Focus Programme|MY Action: The Folk Memory Project

Focus Programme|MY Action: The Folk Memory Project

When an incident in history textbooks comes into ‘my’ life…

In 2010, director WU Wenguang, the ‘father of Chinese independent documentary’, initiated the Folk Memory Project, where he encouraged young filmmakers to return to their home villages with their cameras and film their interviews with the village elders about what the government called the ‘three years of natural disasters’– the Great Famine between 1959 and 1961.

After several visits by the young filmmakers, the elders finally opened up to talk about the painful memories that they could not, should not and were not willing to talk about. The memories left a strong impact on these young lives. As they returned to their villages with enthusiasm to take action, the filmmakers stirred up and documented this silenced history. During the process, ‘I’ became the narrator of the story. Each individual had a different style and focus in accordance with his/her point of view and sentiment. ‘I, the filmmaker’ connected the present to the past, and allowed these ‘imperfect’ films to ignite more discussions, thoughts and emotions.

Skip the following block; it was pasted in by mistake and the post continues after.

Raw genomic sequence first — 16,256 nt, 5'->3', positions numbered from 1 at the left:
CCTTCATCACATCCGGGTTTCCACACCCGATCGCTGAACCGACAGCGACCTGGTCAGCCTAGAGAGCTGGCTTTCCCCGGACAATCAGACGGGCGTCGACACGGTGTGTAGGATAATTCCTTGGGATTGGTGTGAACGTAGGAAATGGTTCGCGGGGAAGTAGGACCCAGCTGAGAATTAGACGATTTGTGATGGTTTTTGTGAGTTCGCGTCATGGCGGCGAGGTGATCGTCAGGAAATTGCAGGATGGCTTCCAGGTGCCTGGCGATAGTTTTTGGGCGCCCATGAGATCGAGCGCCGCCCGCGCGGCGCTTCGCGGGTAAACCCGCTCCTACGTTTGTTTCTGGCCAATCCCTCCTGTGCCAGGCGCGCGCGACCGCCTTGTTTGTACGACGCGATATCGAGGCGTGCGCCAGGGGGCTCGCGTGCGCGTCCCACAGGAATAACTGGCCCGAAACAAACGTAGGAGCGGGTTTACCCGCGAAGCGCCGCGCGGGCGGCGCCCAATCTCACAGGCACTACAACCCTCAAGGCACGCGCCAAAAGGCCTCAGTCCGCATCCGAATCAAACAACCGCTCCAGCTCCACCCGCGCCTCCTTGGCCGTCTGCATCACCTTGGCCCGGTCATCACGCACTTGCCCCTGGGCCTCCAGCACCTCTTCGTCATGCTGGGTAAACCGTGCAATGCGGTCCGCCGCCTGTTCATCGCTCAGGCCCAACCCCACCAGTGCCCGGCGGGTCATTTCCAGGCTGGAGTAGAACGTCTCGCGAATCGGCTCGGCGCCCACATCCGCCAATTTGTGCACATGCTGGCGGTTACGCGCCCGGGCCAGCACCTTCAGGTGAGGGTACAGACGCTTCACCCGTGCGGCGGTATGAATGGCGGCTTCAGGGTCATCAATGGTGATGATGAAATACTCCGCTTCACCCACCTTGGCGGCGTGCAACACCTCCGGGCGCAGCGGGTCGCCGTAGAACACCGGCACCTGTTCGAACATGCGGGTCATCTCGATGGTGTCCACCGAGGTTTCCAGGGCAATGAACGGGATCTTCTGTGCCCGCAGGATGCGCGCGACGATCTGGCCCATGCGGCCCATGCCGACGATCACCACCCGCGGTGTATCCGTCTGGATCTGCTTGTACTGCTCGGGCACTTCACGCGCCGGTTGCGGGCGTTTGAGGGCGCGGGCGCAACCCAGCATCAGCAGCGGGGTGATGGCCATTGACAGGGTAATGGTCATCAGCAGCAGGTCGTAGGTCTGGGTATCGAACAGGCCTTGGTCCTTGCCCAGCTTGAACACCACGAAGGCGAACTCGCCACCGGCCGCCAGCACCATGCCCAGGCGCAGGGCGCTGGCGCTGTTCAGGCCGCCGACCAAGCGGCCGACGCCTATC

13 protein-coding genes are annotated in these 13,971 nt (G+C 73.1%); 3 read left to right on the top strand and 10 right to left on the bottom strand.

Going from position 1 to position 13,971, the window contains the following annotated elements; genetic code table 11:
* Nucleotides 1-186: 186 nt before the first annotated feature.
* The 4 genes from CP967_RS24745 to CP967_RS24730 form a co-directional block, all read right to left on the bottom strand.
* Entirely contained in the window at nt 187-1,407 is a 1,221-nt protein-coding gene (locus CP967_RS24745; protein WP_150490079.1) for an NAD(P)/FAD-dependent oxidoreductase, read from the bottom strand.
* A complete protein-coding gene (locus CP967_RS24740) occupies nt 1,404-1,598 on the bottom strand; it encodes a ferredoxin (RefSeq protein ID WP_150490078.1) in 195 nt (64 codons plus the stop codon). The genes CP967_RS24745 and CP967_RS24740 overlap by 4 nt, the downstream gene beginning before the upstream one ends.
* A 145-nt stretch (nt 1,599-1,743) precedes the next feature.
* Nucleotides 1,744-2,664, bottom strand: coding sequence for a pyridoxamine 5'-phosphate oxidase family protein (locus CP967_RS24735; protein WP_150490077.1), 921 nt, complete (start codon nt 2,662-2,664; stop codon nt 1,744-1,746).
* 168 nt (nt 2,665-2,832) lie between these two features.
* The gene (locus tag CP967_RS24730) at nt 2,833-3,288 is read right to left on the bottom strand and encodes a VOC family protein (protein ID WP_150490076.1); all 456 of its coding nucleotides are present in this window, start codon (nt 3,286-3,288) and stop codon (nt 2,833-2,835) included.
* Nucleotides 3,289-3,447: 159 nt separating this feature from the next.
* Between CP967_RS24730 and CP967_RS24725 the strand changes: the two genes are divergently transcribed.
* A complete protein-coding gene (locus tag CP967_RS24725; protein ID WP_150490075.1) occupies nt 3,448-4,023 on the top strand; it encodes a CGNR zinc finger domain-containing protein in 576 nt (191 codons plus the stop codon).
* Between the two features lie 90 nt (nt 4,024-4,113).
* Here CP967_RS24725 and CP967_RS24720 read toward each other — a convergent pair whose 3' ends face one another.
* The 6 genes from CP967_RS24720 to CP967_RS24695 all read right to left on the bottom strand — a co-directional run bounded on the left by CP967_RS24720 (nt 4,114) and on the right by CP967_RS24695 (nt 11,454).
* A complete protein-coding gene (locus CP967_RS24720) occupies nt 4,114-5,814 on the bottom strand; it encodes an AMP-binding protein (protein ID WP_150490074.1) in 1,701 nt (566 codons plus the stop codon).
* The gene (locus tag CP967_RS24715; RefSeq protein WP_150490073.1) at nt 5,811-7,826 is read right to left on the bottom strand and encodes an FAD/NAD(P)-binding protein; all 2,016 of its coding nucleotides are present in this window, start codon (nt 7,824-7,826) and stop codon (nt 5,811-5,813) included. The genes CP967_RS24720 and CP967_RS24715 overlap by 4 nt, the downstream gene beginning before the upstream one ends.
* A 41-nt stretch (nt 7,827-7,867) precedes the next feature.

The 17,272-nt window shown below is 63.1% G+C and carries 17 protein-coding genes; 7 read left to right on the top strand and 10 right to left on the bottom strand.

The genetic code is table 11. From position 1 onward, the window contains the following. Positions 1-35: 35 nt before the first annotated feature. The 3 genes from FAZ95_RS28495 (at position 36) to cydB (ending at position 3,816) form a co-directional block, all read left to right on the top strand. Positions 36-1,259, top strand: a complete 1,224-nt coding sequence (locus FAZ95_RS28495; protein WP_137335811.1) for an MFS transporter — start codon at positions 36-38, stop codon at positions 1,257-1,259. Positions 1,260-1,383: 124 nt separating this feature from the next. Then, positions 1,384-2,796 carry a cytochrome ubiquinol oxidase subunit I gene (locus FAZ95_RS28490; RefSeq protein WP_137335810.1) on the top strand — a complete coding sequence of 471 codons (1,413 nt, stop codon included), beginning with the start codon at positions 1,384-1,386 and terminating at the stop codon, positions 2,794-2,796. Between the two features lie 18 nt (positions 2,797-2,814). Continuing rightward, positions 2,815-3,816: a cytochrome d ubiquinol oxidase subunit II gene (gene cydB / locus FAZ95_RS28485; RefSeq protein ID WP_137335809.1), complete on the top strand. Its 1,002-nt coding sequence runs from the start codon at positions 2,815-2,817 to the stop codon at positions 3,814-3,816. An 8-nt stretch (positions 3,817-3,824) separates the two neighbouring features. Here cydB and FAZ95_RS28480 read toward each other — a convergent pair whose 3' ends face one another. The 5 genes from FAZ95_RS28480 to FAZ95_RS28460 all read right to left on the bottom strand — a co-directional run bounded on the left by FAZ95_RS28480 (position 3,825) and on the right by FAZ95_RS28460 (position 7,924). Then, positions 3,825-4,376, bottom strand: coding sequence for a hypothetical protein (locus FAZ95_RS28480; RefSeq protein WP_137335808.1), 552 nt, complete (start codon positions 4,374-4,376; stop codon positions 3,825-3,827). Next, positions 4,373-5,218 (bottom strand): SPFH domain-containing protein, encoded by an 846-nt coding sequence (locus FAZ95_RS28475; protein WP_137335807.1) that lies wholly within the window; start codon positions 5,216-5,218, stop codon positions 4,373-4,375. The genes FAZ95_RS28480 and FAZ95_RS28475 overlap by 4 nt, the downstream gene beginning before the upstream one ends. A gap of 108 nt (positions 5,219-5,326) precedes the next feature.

Since the Folk Memory Project began, they have documented oral interviews of more than a thousand people, collected the names of the deceased and field research diaries of several million words. More than thirty documentary films and five theatre pieces have been completed. Little by little, these tiny flames in the darkness of history light up themselves as well as others with their actions, trying to stop the history and memories from being erased or forgotten. This year, TIDF organised film screenings, Q&A sessions with filmmakers, forums and theatrical performances to fully present this project of great importance.

Films

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